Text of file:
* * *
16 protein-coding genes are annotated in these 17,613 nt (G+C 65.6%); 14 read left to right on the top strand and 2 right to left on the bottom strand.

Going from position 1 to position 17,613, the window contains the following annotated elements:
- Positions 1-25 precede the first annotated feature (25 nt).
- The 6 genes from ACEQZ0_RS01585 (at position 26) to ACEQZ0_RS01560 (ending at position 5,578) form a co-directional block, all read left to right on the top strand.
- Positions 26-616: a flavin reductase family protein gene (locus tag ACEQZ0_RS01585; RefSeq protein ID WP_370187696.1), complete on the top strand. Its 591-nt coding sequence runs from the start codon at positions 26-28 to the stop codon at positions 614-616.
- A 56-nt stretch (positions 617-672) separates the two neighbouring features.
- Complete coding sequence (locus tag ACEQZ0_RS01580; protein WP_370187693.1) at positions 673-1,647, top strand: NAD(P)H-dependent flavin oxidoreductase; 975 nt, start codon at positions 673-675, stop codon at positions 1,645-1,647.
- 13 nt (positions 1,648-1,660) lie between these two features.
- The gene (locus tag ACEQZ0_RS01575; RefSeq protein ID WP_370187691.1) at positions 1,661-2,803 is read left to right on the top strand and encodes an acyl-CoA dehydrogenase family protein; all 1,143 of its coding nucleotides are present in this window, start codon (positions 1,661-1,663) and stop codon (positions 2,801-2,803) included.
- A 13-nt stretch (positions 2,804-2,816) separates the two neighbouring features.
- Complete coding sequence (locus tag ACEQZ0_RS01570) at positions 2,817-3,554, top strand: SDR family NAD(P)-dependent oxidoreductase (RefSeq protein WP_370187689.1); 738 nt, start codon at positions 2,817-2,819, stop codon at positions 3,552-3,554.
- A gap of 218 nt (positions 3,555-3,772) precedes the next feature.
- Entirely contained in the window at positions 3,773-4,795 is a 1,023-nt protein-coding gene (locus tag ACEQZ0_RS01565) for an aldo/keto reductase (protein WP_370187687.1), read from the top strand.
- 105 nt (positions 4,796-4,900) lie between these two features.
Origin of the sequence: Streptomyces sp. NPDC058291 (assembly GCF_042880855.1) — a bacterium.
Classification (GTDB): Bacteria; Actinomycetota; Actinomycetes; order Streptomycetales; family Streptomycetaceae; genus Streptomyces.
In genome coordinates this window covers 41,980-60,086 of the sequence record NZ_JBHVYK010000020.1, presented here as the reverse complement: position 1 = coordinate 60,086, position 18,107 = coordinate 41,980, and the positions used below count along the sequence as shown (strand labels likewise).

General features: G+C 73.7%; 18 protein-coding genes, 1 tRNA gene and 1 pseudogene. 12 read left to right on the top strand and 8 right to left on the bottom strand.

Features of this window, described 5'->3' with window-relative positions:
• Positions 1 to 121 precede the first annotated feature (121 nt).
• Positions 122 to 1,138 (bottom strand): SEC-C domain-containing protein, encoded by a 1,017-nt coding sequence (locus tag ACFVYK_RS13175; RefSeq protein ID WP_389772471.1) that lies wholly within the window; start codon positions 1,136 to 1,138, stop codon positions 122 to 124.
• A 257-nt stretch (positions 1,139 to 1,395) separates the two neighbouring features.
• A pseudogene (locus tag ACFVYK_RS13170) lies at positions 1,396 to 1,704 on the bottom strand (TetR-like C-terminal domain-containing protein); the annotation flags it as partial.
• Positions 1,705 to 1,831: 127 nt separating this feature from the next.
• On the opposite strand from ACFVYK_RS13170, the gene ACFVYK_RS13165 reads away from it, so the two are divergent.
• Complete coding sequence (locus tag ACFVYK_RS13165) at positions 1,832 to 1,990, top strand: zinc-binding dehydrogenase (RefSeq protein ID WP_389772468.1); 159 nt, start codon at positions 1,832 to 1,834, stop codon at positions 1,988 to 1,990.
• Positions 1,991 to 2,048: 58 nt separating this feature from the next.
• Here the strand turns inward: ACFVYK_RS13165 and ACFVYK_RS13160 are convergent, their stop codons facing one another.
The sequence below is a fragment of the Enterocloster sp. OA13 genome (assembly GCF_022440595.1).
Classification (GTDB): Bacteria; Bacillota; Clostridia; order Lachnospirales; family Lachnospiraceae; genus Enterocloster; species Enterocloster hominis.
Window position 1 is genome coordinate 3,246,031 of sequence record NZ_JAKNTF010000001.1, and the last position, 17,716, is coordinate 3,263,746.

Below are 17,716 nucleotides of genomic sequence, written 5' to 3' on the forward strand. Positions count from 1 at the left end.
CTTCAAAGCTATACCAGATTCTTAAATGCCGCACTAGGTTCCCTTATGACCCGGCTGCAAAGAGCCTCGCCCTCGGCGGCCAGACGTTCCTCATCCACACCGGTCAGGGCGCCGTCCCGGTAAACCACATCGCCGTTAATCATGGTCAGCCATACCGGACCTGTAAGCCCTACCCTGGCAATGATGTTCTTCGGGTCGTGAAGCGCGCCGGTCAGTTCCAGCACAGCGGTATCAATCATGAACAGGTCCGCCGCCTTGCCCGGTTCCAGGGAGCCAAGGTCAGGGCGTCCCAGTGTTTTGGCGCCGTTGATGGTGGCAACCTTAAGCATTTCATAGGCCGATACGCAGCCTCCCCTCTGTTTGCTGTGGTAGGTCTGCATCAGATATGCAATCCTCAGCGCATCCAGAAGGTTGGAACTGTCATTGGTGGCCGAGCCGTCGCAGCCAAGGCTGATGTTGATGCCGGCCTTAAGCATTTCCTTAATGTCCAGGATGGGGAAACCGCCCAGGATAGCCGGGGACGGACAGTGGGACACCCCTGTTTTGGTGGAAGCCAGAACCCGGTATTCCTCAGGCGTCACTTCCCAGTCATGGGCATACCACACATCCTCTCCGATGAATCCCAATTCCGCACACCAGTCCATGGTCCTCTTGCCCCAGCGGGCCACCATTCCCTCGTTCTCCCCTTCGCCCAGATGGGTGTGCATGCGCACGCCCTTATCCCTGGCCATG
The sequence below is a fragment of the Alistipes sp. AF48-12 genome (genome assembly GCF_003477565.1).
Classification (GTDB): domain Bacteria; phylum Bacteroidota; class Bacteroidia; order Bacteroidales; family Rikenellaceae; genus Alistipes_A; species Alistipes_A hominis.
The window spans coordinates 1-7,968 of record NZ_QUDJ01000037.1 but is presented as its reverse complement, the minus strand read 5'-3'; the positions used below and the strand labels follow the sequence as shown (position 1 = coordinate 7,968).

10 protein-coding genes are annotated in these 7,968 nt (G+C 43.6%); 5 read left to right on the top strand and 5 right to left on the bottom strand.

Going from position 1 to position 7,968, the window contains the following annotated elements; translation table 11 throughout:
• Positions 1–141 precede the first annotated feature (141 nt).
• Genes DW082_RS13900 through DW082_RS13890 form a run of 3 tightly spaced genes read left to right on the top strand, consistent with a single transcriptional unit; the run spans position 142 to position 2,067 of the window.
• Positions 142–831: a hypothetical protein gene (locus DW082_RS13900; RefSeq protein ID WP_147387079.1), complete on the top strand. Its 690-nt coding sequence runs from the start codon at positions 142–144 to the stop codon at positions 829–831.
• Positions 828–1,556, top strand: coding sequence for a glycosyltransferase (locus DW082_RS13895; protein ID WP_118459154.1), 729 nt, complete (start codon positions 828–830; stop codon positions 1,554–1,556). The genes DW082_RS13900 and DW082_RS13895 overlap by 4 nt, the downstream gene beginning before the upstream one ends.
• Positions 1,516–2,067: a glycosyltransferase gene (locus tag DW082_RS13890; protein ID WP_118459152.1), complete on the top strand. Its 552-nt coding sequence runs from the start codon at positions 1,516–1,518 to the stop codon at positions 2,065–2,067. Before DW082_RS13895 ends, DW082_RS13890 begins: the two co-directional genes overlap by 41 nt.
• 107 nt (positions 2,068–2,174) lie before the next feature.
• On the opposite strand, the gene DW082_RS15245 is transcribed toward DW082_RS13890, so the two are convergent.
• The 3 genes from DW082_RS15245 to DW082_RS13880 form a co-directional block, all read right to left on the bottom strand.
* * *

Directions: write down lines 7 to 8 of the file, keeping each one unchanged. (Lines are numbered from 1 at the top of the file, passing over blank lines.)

- Complete coding sequence (locus tag ACEQZ0_RS01580; protein WP_370187693.1) at positions 673-1,647, top strand: NAD(P)H-dependent flavin oxidoreductase; 975 nt, start codon at positions 673-675, stop codon at positions 1,645-1,647.
- 13 nt (positions 1,648-1,660) lie between these two features.